One Sunday afternoon I got a phone call. I almost didn’t answer it. My living room was full of a bunch of friends singing old youth group songs and some dreaded “contemporary” church music as if there were a campfire in the middle of the room. And then, on a hunch, I leaped for the phone. It was my son, Dave.
Dave was calling from Scotland, which didn’t happen all that often. He was a student. Usually I called and paid the bill. I was curious. And I didn’t have long to wait.
“Hi, Mom,” he said. “Uh, you’re going to be a grandmother!”
“Wow!” I replied, a little too loudly. The singing stopped.
Then, not so oddly for my family, or for my son, the Vet student, I asked, “Two-footed or four?”
“Two!” my kid assured me. I was stunned. Ecstatic. And stunned.
My assembled friends would attest to the fact that I said nothing else but “Wow!” over and over again for about five minutes.
I chatted some with Kelly, too. I cried. Eventually we did the, “we’ll talk soon” thing and I stood staring at the phone, dial tone buzzing insistently in my ear.
I don’t remember sleeping much for a couple of nights. All I could think of was wanting everybody to be healthy and for the world to be a much better, safer place, preferably in about 8 months!
I got involved.
I hope you will, too. Today.
Chances are you won’t make exactly the same choices I’ve made. Being the postmodern scholar I am, that’s ok with me. I don’t believe that there’s one answer that’s absolutely right for all people in all places and all times. I do believe that doing the same things we’ve been doing is going to keep getting us what we’ve got and that doesn’t sound real promising to me.
Are you with me?
First, at the risk of sounding like a bumper sticker, think globally and act locally. We make tiny changes at home and they’re going to affect the world. Kind of like that butterfly that flaps her wings in China and it rains in Chicago. I try to remember all the faces of children around the world and remember that they, too, need clean water and safe food and a big picture approach to energy. And then I try to do the most good with the least harm.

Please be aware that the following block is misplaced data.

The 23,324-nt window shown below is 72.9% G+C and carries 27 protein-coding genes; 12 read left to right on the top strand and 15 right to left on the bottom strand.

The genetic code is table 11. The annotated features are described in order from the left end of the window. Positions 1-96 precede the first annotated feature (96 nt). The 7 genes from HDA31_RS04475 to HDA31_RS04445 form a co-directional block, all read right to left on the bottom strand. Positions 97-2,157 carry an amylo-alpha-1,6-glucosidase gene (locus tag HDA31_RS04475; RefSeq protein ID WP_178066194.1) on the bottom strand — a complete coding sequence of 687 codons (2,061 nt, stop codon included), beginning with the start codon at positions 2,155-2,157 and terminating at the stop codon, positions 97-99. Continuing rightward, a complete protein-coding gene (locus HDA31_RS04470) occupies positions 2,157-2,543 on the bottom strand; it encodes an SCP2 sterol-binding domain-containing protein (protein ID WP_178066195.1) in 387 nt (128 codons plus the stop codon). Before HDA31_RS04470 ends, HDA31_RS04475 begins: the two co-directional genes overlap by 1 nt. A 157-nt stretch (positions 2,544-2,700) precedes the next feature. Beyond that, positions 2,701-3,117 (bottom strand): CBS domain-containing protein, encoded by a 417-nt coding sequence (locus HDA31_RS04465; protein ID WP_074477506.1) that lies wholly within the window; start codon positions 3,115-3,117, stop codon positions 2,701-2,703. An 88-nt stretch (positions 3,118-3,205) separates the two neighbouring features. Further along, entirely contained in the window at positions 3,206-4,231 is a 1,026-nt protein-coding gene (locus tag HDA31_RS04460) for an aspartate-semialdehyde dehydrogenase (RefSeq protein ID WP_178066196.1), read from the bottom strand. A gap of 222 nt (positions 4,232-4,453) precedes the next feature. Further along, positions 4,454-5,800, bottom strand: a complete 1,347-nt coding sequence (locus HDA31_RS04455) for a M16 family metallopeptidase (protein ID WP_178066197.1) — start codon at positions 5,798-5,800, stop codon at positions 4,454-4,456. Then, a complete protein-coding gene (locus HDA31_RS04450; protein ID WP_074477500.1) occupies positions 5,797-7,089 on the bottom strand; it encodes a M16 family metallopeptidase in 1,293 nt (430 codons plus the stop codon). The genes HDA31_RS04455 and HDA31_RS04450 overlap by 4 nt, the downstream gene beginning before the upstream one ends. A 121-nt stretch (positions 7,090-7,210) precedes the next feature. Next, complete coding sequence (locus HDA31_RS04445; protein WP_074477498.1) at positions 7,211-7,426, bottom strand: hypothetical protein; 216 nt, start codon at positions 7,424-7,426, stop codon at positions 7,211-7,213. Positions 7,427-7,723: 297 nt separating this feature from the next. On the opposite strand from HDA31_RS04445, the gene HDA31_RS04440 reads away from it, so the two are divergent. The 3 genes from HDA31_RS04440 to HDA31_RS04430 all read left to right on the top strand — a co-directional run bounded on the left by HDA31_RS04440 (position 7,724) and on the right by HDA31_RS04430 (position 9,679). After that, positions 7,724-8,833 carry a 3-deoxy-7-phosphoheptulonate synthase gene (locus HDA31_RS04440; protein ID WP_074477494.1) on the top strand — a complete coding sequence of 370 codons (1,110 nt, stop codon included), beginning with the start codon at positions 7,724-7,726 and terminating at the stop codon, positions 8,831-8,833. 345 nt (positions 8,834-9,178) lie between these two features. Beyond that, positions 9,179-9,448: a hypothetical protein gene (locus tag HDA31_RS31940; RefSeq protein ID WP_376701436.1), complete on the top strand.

So, where might you start?
Schools, local politics, helping the homeless, animal rescue, your front yard. More about that later!
Here are three important and urgent and accessible options to consider:
Recycle. Everything you can. Then go one step farther and avoid needless packing. Re-use what you can.
Compost. A lot!
Detox your home. Lemon and salt, vinegar and baking soda will clean just about everything combined correctly. Environmentally friendly laundry soap and dish soap will solve most problems. Borax removes stains and odors and is great for baby clothes. A very occasional capful of bleach for a big stain is better than a cupful in every load of white laundry. There are these little things called “Woolzies” that replace fabric softeners and dryer sheets, both of which contain chemicals and fragrances to which many people have sensitivities. Woolzies work just as well and they’re made out of, well, wool. Which doesn’t seem to stimulate allergies, as it doesn’t come in contact with skin.
Painting a nursery? Look into low or no VOC paints. They’re way less toxic.
Do your research. Choose what works for you. Just get involved, please!”
Dr. Sue Boardman is a Graduate
of the Intentional Creativity®
Color of Woman Teacher Training and
a member of the Journeywoman Guild.
She teaches locally in Atlanta and works with individual clients.